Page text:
Sodium is found in many foods, some may surprise you. Most of these are staples in our daily diet. The Centers for Disease Control found the following as the top five sources of sodium in the American diet.
1. Breads and rolls - 7.4% of sodium comes from breads. We are a nation of bread lovers. It adds up and portion control must be remembered.2. Cold cuts and cured meats - 5.1% of sodium intake. Most store bought “cold cuts” contain 200 mg of sodium per slice. One slice of bacon contains 180 mg of sodium!3. Pizza - adds 4.9% of our sodium intake. It all adds up, processed meats, canned sauce, cheese and don’t forget the crust.4. Fresh and processed chicken - 4.5% comes in the form of chicken nuggets, sandwiches and fried chicken.5. Soups - canned soups add 4.3% to our sodium intake. One cup of canned soup may contain 1000 mg; the reduced sodium still contains about 400 mg per one cup serving.Salt is salt: Kosher salt, sea salt, table salt - all contain sodium. You are not decreasing sodium intake by using a different type of salt. Also seasoned salt, garlic salt, onion salts are mainly salt. To season food, use salt-free seasonings, herbs and spices. Remember to follow your health care providers’ suggestions. Do not use salt substitutes unless approved by your health care provider; it may interfere with certain medications.
Sources: www.nhlbi.gov /www.cdc.gov
Sweating. Pressure. Nausea. Jaw pain. Believe it or not, these are all symptoms of a heart attack in women. They are also symptoms that women often brush off as the flu, stress or simply feeling under the weather – which could put their lives in jeopardy.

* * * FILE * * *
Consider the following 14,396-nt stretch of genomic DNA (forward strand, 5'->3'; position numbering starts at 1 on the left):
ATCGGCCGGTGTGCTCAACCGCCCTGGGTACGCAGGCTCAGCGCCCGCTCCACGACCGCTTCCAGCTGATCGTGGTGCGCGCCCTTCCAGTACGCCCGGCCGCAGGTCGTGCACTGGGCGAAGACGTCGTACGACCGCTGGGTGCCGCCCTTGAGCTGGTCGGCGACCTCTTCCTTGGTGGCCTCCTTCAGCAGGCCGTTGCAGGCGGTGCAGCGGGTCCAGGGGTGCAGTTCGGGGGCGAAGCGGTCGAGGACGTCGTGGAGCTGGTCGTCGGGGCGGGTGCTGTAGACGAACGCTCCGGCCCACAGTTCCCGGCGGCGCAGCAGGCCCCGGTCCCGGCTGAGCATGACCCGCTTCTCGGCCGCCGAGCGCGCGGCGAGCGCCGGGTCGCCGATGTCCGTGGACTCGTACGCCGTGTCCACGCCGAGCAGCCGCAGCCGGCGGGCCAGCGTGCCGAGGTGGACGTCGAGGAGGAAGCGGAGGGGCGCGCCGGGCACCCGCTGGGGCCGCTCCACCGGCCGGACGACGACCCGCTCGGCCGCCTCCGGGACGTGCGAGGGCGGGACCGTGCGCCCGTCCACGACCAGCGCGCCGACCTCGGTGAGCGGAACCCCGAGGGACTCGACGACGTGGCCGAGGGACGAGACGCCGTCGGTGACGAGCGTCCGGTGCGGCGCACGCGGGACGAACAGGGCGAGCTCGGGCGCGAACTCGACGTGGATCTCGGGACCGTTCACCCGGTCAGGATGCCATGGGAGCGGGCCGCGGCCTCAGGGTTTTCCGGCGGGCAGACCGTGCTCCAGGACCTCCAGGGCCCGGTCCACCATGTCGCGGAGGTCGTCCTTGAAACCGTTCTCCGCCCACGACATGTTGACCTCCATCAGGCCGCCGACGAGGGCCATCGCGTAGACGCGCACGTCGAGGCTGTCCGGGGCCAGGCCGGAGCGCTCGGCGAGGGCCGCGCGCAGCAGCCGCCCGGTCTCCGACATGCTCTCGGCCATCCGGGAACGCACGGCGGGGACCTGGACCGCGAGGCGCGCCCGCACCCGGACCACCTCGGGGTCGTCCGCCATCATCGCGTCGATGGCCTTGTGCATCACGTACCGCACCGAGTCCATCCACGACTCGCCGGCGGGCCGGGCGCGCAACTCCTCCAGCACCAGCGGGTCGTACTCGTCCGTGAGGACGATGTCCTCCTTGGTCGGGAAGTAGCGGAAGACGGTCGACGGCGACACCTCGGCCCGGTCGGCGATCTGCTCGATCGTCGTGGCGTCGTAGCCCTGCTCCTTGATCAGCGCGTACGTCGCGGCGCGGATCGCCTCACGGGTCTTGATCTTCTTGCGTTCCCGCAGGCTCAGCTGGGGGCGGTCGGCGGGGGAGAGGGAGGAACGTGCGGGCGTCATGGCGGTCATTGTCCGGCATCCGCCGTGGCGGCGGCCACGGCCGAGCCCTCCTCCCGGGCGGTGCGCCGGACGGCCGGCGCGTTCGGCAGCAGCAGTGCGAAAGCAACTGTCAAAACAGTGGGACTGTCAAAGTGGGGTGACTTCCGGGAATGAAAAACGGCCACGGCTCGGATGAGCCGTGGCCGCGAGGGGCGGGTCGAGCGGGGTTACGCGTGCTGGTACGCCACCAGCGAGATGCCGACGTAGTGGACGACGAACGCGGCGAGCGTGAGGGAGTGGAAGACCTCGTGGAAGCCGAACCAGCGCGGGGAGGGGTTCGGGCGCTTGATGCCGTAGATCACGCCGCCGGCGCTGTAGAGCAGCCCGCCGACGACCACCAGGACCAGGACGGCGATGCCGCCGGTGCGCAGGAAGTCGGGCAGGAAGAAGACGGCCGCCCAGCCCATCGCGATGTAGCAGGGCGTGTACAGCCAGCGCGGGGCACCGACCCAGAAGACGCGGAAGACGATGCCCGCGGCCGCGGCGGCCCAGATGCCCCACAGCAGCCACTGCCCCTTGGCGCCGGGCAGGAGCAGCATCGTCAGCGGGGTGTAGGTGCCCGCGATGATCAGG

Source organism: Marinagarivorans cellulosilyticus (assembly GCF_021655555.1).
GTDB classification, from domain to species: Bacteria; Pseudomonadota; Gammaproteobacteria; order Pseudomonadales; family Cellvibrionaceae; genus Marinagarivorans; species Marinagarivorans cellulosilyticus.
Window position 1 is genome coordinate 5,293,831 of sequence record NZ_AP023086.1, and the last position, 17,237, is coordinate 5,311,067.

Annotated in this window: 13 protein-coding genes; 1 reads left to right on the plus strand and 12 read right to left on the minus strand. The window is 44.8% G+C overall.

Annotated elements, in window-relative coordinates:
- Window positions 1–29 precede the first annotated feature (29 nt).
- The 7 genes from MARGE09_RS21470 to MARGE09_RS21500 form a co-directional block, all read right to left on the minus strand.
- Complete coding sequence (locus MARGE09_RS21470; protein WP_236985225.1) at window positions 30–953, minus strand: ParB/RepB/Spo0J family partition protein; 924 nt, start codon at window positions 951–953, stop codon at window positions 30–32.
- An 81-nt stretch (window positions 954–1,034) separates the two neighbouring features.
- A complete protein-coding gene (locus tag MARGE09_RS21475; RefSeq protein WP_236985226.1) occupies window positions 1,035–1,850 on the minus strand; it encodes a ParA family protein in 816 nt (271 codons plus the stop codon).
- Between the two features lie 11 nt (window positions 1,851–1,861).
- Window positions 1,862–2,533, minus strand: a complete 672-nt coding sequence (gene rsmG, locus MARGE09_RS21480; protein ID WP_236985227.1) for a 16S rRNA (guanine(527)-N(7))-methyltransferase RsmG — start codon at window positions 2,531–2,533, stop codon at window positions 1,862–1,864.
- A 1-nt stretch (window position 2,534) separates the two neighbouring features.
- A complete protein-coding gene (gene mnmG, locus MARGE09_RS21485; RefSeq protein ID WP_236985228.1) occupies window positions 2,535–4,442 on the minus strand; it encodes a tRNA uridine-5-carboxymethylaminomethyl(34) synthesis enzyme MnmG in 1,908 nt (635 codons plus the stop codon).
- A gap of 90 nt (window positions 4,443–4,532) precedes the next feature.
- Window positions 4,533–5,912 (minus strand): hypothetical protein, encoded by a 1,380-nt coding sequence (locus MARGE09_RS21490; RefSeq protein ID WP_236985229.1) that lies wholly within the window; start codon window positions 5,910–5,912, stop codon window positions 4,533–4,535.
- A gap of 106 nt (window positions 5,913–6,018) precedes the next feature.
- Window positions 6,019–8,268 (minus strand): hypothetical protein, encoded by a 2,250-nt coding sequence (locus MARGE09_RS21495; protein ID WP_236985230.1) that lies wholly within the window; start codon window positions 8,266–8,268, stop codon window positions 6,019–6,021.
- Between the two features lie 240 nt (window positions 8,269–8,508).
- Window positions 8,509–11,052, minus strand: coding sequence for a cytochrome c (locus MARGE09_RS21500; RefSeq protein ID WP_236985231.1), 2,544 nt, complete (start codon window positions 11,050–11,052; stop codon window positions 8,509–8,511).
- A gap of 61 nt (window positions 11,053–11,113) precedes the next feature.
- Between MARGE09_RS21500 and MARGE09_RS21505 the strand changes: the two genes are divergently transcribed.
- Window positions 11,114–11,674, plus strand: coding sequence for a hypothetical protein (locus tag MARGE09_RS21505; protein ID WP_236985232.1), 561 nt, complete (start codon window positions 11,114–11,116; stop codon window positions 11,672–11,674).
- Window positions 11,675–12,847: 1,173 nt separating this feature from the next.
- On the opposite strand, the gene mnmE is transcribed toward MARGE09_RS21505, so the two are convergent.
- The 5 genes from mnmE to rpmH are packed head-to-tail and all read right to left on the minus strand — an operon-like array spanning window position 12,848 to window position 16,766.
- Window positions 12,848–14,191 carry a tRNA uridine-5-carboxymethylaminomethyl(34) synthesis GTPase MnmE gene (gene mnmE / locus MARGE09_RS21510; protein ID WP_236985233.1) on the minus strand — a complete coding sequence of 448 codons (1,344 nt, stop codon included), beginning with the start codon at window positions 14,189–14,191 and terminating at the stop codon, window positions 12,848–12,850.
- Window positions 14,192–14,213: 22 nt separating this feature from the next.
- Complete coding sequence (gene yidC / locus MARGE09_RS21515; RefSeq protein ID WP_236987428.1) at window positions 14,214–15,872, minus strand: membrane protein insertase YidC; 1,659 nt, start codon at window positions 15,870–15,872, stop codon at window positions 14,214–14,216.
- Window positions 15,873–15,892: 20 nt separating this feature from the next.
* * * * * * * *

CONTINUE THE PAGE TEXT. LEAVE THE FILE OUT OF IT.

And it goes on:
“I really couldn’t believe this happened to me,” says survivor Amy Heinl. “I thought of myself as a healthy person, and was exercising when [my heart attack] happened.”
Whether it’s disbelief, lack of awareness or misdiagnosis, dismissing the symptoms of a heart attack can delay critical, life-saving actions. Being able to recognize the warning signs and act quickly, however, can save a life.
Causes of a heart attack in women
Heart attacks occur when the flow of blood to the heart is blocked by a buildup of plaque in coronary arteries. While the initial causation can often be pinned on the usual suspects – heavy smokers, people with high-stress lifestyles, or those who are excessively overweight – the not-so-usual suspects can also be at high risk for heart attack.
“I think we all get used to doing too much and learning to ignore minor ailments or fatigue because that is what women are programmed to do,” says survivor Rekisha Harris. But because heart disease is the No. 1 killer of women, it is imperative that women learn the warning signs and symptoms, see a doctor regularly, and learn their family history.
Symptoms of a heart attack:
Uncomfortable pressure, squeezing, fullness or pain in the center of your chest that lasts more than a few minutes, or goes away and comes back.
Pain or discomfort in one or both arms, the back, neck, jaw or stomach.
Shortness of breath, with or without chest discomfort.
Other signs such as breaking out in a cold sweat, nausea or lightheadedness.As with men, the most common heart attack symptom in women is chest pain or discomfort. But it’s important to note that women are more likely to experience the other common symptoms, particularly shortness of breath, nausea/vomiting and back or jaw pain.
What to do during a heart attack
If you experience any of these signs or symptoms:
Do not wait to call for help. Dial 9-1-1, make sure to follow the operator’s instructions and get to a hospital right away.
Do not drive yourself or have someone drive you to the hospital unless you have no other choice.
Try to stay as calm as possible and take deep, slow breaths while you wait for the emergency responders.
Why it’s important to know the symptoms of a heart attack
Women who consider themselves healthy often misdiagnose the symptoms of a heart attack because they don’t think it could happen to them. That is why it’s crucial to learn about heart disease and stroke, know your numbers, live a heart-healthy lifestyle and be aware of the risk factors of heart disease.